After last being held in 2019, the Griffith Multicultural Festival returned with a bang on Saturday.
Thousands made their way to the park through the day to see traditional dances, sample some unique cuisine and make new connections.
The event was unticketed, but Multicultural Council of Griffith president Carmel La Rocca said the park was full for the day as people came and went.
"It was awesome to see so many diverse cultures come to Griffith, there was great social cohesion, and everyone participated," she said.
Mrs La Rocca said the strength, and the success of the festival wasn't just down to the Multicultural Council's committee, but the ethnic communities which share their culture with Griffith on the day.
"It's great to see people come together and having a good time and experiencing the diversity that we have here in Griffith," she said.
Attending for the first time was a Bulgarian folk dancing group from Melbourne.
Wearing their traditional clothing, nosiya, which is made to be unique for each person who wears it, they performed four traditional dances.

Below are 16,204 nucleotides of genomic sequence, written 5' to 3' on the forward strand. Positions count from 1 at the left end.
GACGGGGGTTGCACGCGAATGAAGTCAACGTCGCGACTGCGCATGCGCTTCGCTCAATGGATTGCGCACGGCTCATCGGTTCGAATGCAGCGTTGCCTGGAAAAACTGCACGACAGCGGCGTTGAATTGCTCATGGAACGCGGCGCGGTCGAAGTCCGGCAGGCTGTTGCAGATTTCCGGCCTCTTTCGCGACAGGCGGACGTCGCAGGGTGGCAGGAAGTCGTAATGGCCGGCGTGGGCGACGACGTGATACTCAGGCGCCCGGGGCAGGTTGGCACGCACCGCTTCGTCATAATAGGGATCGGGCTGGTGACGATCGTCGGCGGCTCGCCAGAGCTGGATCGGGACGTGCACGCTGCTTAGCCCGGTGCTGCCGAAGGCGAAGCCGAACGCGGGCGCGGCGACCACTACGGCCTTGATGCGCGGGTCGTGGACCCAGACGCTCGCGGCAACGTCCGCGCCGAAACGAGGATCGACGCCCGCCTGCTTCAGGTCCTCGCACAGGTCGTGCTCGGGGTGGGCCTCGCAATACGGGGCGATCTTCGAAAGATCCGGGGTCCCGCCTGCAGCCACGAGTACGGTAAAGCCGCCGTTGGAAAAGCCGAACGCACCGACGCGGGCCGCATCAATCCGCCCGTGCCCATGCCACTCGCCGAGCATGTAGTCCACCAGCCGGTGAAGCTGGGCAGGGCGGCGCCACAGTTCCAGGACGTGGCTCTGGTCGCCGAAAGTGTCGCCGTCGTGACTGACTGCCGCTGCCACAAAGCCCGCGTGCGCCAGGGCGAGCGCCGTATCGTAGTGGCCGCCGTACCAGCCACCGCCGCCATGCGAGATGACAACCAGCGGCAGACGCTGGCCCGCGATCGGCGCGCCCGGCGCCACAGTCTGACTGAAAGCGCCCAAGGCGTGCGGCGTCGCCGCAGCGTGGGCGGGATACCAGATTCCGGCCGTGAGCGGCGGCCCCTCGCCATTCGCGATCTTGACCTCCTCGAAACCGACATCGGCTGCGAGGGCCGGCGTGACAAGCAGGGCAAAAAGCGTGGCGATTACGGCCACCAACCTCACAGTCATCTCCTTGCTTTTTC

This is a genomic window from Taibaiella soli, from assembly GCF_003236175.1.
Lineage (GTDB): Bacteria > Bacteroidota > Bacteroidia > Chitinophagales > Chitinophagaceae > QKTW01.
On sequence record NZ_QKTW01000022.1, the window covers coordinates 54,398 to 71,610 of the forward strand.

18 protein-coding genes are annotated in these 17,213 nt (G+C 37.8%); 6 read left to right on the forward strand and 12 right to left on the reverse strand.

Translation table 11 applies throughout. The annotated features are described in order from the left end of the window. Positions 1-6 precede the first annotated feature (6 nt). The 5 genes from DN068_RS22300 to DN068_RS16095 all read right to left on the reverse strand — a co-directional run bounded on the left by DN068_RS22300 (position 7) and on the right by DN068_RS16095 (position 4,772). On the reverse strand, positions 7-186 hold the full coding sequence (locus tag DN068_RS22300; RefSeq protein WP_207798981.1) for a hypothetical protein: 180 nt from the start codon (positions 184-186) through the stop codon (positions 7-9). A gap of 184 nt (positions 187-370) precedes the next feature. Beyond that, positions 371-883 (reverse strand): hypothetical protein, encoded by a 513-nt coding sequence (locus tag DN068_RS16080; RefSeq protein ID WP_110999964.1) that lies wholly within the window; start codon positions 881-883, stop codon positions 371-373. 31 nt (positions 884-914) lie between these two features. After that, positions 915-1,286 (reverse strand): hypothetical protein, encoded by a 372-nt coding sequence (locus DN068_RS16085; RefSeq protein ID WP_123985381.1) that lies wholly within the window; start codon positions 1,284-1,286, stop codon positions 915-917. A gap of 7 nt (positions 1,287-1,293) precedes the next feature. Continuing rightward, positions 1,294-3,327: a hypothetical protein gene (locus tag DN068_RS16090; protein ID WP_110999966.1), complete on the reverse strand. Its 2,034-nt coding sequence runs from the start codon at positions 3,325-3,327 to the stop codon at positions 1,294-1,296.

"It's really great to see so many people out and about," Tsvetina Arabajieva said. On the weekend Ms Arabajieva stepped in to act as choreographer, a role her mum Sonya normally does.
Ms Arabajieva said they were interested in returning for next year's festival.
Also attending the event for the first time was NSW Minister for Multiculturalism Mark Coure.
"This is a wonderful example to the community, just how multicultural Griffith is. One in four people come from a multicultural background," he said.
"Our greatest asset is our people, we've got people from all corners of the globe and you can see it here today at Griffith."
Mr Coure said Griffith's festival was being supported with $14,000 from the Stronger Together community grant program.
"This is a wonderful event on the calendar for the people of Griffith," Mr Coure said.
Asked as to how the state government planned on supporting the region's multicultural communities, Mr Coure said a pilot program, GROW - Growing Regions of Welcome was running.
The program was first launched in Leeton, Walla Walla and Wagga, but would also benefit Griffith.
"This encourages newly arrived migrants to settle in the regions, to create job opportunities for them ... to help them with further education and training and work placement," he said.
"This is about building our regions and ensuring our regions grow as much as our metropolitan suburbs grow as well."
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